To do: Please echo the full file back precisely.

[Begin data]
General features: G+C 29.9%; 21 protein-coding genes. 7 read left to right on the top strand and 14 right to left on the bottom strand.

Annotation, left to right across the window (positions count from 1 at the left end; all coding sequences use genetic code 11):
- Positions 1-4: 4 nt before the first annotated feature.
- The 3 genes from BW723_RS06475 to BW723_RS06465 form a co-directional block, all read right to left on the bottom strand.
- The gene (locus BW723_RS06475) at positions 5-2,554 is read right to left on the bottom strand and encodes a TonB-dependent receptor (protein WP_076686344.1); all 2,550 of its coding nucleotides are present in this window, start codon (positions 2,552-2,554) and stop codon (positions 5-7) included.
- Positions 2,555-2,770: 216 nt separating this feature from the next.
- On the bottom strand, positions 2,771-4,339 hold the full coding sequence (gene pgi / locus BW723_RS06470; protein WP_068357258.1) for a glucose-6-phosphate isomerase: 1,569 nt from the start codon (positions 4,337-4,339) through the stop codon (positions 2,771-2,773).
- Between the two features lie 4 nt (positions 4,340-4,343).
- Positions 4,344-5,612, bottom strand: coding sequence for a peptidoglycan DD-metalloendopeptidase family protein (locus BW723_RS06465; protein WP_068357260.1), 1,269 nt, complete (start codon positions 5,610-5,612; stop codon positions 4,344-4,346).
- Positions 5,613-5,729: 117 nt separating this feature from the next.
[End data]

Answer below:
General features: G+C 29.9%; 21 protein-coding genes. 7 read left to right on the top strand and 14 right to left on the bottom strand.

Annotation, left to right across the window (positions count from 1 at the left end; all coding sequences use genetic code 11):
- Positions 1-4: 4 nt before the first annotated feature.
- The 3 genes from BW723_RS06475 to BW723_RS06465 form a co-directional block, all read right to left on the bottom strand.
- The gene (locus BW723_RS06475) at positions 5-2,554 is read right to left on the bottom strand and encodes a TonB-dependent receptor (protein WP_076686344.1); all 2,550 of its coding nucleotides are present in this window, start codon (positions 2,552-2,554) and stop codon (positions 5-7) included.
- Positions 2,555-2,770: 216 nt separating this feature from the next.
- On the bottom strand, positions 2,771-4,339 hold the full coding sequence (gene pgi / locus BW723_RS06470; protein WP_068357258.1) for a glucose-6-phosphate isomerase: 1,569 nt from the start codon (positions 4,337-4,339) through the stop codon (positions 2,771-2,773).
- Between the two features lie 4 nt (positions 4,340-4,343).
- Positions 4,344-5,612, bottom strand: coding sequence for a peptidoglycan DD-metalloendopeptidase family protein (locus BW723_RS06465; protein WP_068357260.1), 1,269 nt, complete (start codon positions 5,610-5,612; stop codon positions 4,344-4,346).
- Positions 5,613-5,729: 117 nt separating this feature from the next.